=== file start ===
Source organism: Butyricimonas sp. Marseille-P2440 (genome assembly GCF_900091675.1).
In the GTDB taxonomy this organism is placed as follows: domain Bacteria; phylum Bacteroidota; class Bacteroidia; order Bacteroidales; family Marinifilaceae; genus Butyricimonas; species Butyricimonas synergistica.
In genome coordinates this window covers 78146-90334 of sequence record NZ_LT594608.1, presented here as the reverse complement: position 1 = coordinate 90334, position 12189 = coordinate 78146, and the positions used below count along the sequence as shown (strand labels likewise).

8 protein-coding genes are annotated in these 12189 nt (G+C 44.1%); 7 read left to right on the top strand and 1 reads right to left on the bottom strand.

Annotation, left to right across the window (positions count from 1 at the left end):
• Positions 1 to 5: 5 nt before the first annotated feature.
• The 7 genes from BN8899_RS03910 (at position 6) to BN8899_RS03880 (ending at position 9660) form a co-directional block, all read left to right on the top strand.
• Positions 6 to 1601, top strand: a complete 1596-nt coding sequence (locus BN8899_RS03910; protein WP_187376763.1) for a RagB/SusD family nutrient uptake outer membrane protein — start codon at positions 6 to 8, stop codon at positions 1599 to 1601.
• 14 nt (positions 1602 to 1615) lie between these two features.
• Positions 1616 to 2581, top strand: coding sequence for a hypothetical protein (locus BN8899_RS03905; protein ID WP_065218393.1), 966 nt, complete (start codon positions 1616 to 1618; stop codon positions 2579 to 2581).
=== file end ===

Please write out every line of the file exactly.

Source organism: Butyricimonas sp. Marseille-P2440 (genome assembly GCF_900091675.1).
In the GTDB taxonomy this organism is placed as follows: domain Bacteria; phylum Bacteroidota; class Bacteroidia; order Bacteroidales; family Marinifilaceae; genus Butyricimonas; species Butyricimonas synergistica.
In genome coordinates this window covers 78146-90334 of sequence record NZ_LT594608.1, presented here as the reverse complement: position 1 = coordinate 90334, position 12189 = coordinate 78146, and the positions used below count along the sequence as shown (strand labels likewise).

8 protein-coding genes are annotated in these 12189 nt (G+C 44.1%); 7 read left to right on the top strand and 1 reads right to left on the bottom strand.

Annotation, left to right across the window (positions count from 1 at the left end):
• Positions 1 to 5: 5 nt before the first annotated feature.
• The 7 genes from BN8899_RS03910 (at position 6) to BN8899_RS03880 (ending at position 9660) form a co-directional block, all read left to right on the top strand.
• Positions 6 to 1601, top strand: a complete 1596-nt coding sequence (locus BN8899_RS03910; protein WP_187376763.1) for a RagB/SusD family nutrient uptake outer membrane protein — start codon at positions 6 to 8, stop codon at positions 1599 to 1601.
• 14 nt (positions 1602 to 1615) lie between these two features.
• Positions 1616 to 2581, top strand: coding sequence for a hypothetical protein (locus BN8899_RS03905; protein ID WP_065218393.1), 966 nt, complete (start codon positions 1616 to 1618; stop codon positions 2579 to 2581).